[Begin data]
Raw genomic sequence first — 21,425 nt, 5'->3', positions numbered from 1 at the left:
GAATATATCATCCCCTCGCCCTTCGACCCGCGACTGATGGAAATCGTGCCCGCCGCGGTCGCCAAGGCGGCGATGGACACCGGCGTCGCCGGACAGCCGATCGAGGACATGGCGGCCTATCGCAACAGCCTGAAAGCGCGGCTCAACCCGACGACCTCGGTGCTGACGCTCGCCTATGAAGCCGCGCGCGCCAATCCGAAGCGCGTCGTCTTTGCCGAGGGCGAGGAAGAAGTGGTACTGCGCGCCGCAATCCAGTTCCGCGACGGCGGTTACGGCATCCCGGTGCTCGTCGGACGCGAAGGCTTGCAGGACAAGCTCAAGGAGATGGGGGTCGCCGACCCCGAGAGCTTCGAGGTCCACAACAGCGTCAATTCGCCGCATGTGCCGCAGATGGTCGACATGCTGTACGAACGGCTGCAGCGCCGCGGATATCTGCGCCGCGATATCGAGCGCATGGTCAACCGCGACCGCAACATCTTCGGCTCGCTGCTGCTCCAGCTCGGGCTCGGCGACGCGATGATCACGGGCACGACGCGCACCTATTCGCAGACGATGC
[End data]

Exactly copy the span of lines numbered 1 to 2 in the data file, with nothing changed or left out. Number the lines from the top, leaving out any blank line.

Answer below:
Raw genomic sequence first — 21,425 nt, 5'->3', positions numbered from 1 at the left:
GAATATATCATCCCCTCGCCCTTCGACCCGCGACTGATGGAAATCGTGCCCGCCGCGGTCGCCAAGGCGGCGATGGACACCGGCGTCGCCGGACAGCCGATCGAGGACATGGCGGCCTATCGCAACAGCCTGAAAGCGCGGCTCAACCCGACGACCTCGGTGCTGACGCTCGCCTATGAAGCCGCGCGCGCCAATCCGAAGCGCGTCGTCTTTGCCGAGGGCGAGGAAGAAGTGGTACTGCGCGCCGCAATCCAGTTCCGCGACGGCGGTTACGGCATCCCGGTGCTCGTCGGACGCGAAGGCTTGCAGGACAAGCTCAAGGAGATGGGGGTCGCCGACCCCGAGAGCTTCGAGGTCCACAACAGCGTCAATTCGCCGCATGTGCCGCAGATGGTCGACATGCTGTACGAACGGCTGCAGCGCCGCGGATATCTGCGCCGCGATATCGAGCGCATGGTCAACCGCGACCGCAACATCTTCGGCTCGCTGCTGCTCCAGCTCGGGCTCGGCGACGCGATGATCACGGGCACGACGCGCACCTATTCGCAGACGATGC